100% performance, 0% crumb rubber.
Our Eco-Safe infill mimics the true evaporative cooling effects of a natural grass dirt-and-root system reducing surface temperatures by 35o or more. It is positioned deep down within densely packed blades of PrimePlay® Replicated Grass, virtually eliminating the infill fly-out that comes with traditional artificial turf products, allowing for true ball bounce, ball roll, and ball speed of the best natural grass fields.
FirstForm® offers different Eco-Safe infill options. Our completely rubber-free infill is a proprietary composite of organic and non-organic particles featuring Hydrated Coconut Husk, which provides the look and feel, and traction, of the best natural grass fields, and Zeolite, which holds 55% of its weight in water, releasing moisture throughout the hottest parts of the day.
We also offer a tunable infill featuring virgin EPDM rubber, which has been developed for high UV light resistance and offers industry-leading heat, ozone, and weather resistance.
No crumb rubber.
Our infill products contain no crumb rubber, removing the health and maintenance issues associated with those particles and making our Eco-Safe infill a leading industry option. Our infills are 100% environmentally friendly, recyclable, and contain no heavy metals, no polycyclic aromatic hydrocarbons (PAHs), and no butylated hydroxyanisole.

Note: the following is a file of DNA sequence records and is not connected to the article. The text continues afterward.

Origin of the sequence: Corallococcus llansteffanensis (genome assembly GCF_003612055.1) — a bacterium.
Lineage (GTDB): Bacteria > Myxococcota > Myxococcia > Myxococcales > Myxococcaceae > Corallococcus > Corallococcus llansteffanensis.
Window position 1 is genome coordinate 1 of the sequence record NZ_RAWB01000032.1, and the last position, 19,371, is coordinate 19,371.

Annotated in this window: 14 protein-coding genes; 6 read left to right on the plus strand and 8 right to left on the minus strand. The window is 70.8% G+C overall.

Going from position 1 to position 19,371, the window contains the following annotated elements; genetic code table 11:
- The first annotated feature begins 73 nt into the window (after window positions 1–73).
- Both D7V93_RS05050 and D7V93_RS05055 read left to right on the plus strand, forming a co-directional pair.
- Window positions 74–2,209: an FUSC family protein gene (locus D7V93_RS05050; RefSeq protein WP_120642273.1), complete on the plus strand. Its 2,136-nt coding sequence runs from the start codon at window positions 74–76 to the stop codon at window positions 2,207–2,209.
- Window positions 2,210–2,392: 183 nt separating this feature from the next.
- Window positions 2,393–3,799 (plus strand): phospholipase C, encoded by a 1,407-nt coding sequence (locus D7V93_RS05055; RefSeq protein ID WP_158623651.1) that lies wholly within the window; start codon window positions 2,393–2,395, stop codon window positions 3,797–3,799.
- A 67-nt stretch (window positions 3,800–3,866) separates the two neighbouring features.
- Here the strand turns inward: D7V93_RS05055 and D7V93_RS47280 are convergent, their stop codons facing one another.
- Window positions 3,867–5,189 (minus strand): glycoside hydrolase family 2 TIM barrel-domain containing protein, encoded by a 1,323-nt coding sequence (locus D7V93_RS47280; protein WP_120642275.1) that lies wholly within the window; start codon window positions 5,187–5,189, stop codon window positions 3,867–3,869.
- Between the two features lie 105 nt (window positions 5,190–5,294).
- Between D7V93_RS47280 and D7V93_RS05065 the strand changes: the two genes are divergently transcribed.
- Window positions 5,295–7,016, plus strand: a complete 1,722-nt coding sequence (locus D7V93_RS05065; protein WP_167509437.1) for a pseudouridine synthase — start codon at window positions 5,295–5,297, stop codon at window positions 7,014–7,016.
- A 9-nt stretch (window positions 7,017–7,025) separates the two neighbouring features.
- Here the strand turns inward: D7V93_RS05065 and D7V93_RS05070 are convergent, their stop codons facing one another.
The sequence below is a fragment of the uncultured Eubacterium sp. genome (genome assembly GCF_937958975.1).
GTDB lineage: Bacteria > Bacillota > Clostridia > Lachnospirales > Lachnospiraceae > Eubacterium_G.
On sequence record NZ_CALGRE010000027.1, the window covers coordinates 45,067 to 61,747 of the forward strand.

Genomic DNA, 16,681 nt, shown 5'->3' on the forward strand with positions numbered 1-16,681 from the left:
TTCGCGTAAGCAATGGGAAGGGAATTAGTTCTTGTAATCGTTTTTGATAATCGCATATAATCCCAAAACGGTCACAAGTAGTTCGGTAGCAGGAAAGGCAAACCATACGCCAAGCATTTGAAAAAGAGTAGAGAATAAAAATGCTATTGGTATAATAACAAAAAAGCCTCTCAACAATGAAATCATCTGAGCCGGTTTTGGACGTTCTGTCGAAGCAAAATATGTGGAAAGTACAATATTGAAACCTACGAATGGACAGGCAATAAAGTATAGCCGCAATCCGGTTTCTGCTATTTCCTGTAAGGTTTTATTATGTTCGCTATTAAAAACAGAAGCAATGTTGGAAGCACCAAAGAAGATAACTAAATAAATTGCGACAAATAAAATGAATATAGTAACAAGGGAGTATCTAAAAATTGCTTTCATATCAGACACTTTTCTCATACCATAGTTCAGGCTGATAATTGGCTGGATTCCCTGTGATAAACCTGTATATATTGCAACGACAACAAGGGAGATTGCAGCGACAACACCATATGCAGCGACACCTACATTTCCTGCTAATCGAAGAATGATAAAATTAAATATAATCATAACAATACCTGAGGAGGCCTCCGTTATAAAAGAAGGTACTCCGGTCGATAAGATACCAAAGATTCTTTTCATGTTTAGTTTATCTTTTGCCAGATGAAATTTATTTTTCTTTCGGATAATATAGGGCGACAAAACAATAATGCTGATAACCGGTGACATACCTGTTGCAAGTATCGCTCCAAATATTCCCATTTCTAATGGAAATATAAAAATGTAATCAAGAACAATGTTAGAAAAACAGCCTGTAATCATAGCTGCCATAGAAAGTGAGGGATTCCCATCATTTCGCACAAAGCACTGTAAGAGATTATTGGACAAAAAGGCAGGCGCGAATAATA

Tire Particulate Synthetic Turf & Children
Dr. Stuart Shalat, Sc.D., Harvard School of Public Health, Epidemiology-Physiology
The problem is tire particles breakdown over time into ultra-fine particles that are inhalable and respirable. There are chemicals in the particulates, including mercury, lead, benzene, polycyclic aromatic hydrocarbons, and arsenic, among several other chemicals, heavy metals, and carcinogens that get absorbed into children.
ESPN E:60 The Turf War: The Dangers of Crumb Rubber.
There are over 12,000 synthetic turf fields in the U.S., most of them contain ground up tires, called crumb rubber. Questions have been raised about these fields and a possible link to cancer. Julie Foudy explores the issue in this E:60 excerpt.